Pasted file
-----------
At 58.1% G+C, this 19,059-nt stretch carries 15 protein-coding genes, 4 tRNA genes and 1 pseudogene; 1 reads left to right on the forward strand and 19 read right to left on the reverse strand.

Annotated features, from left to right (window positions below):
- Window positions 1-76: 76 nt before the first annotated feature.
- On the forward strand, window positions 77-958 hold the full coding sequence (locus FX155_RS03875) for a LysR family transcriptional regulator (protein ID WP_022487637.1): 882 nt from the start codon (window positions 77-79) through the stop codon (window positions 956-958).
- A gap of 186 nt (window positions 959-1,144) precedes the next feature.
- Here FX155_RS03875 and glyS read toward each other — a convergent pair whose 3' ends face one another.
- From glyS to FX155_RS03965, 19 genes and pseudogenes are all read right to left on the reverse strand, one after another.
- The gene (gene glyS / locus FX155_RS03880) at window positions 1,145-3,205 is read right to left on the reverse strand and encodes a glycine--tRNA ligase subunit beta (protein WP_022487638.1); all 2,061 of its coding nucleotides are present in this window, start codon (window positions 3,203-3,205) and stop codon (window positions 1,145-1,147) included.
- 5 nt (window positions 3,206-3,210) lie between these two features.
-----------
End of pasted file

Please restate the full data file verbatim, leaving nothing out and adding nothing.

At 58.1% G+C, this 19,059-nt stretch carries 15 protein-coding genes, 4 tRNA genes and 1 pseudogene; 1 reads left to right on the forward strand and 19 read right to left on the reverse strand.

Annotated features, from left to right (window positions below):
- Window positions 1-76: 76 nt before the first annotated feature.
- On the forward strand, window positions 77-958 hold the full coding sequence (locus FX155_RS03875) for a LysR family transcriptional regulator (protein ID WP_022487637.1): 882 nt from the start codon (window positions 77-79) through the stop codon (window positions 956-958).
- A gap of 186 nt (window positions 959-1,144) precedes the next feature.
- Here FX155_RS03875 and glyS read toward each other — a convergent pair whose 3' ends face one another.
- From glyS to FX155_RS03965, 19 genes and pseudogenes are all read right to left on the reverse strand, one after another.
- The gene (gene glyS / locus FX155_RS03880) at window positions 1,145-3,205 is read right to left on the reverse strand and encodes a glycine--tRNA ligase subunit beta (protein WP_022487638.1); all 2,061 of its coding nucleotides are present in this window, start codon (window positions 3,203-3,205) and stop codon (window positions 1,145-1,147) included.
- 5 nt (window positions 3,206-3,210) lie between these two features.